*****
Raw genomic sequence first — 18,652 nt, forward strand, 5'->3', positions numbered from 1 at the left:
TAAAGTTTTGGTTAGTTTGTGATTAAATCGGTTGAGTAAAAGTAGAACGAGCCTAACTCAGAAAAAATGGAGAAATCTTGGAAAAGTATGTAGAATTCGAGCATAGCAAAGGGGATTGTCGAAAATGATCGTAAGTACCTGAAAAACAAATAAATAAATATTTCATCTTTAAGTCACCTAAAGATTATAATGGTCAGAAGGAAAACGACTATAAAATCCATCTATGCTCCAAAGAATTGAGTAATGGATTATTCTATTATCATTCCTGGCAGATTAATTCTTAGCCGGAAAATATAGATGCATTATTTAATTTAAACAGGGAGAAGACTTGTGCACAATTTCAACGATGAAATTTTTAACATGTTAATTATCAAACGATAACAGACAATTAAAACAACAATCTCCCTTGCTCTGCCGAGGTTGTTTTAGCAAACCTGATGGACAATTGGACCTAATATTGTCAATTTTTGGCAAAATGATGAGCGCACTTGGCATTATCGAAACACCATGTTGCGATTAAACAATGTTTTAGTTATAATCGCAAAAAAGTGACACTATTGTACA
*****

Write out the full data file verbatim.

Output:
Raw genomic sequence first — 18,652 nt, forward strand, 5'->3', positions numbered from 1 at the left:
TAAAGTTTTGGTTAGTTTGTGATTAAATCGGTTGAGTAAAAGTAGAACGAGCCTAACTCAGAAAAAATGGAGAAATCTTGGAAAAGTATGTAGAATTCGAGCATAGCAAAGGGGATTGTCGAAAATGATCGTAAGTACCTGAAAAACAAATAAATAAATATTTCATCTTTAAGTCACCTAAAGATTATAATGGTCAGAAGGAAAACGACTATAAAATCCATCTATGCTCCAAAGAATTGAGTAATGGATTATTCTATTATCATTCCTGGCAGATTAATTCTTAGCCGGAAAATATAGATGCATTATTTAATTTAAACAGGGAGAAGACTTGTGCACAATTTCAACGATGAAATTTTTAACATGTTAATTATCAAACGATAACAGACAATTAAAACAACAATCTCCCTTGCTCTGCCGAGGTTGTTTTAGCAAACCTGATGGACAATTGGACCTAATATTGTCAATTTTTGGCAAAATGATGAGCGCACTTGGCATTATCGAAACACCATGTTGCGATTAAACAATGTTTTAGTTATAATCGCAAAAAAGTGACACTATTGTACA